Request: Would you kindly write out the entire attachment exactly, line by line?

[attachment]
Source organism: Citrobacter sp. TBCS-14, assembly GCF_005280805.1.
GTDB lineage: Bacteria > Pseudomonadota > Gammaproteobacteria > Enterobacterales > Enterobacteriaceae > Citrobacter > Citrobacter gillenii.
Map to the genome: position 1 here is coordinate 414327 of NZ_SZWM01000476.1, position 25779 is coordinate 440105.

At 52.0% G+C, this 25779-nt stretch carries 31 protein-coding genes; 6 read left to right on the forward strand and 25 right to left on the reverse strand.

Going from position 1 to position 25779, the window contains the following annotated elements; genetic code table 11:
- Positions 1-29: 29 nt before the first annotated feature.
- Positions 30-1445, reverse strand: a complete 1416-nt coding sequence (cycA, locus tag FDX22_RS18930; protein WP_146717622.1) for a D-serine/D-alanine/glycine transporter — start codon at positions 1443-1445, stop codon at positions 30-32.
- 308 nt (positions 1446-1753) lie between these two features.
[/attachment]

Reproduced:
Source organism: Citrobacter sp. TBCS-14, assembly GCF_005280805.1.
GTDB lineage: Bacteria > Pseudomonadota > Gammaproteobacteria > Enterobacterales > Enterobacteriaceae > Citrobacter > Citrobacter gillenii.
Map to the genome: position 1 here is coordinate 414327 of NZ_SZWM01000476.1, position 25779 is coordinate 440105.

At 52.0% G+C, this 25779-nt stretch carries 31 protein-coding genes; 6 read left to right on the forward strand and 25 right to left on the reverse strand.

Going from position 1 to position 25779, the window contains the following annotated elements; genetic code table 11:
- Positions 1-29: 29 nt before the first annotated feature.
- Positions 30-1445, reverse strand: a complete 1416-nt coding sequence (cycA, locus tag FDX22_RS18930; protein WP_146717622.1) for a D-serine/D-alanine/glycine transporter — start codon at positions 1443-1445, stop codon at positions 30-32.
- 308 nt (positions 1446-1753) lie between these two features.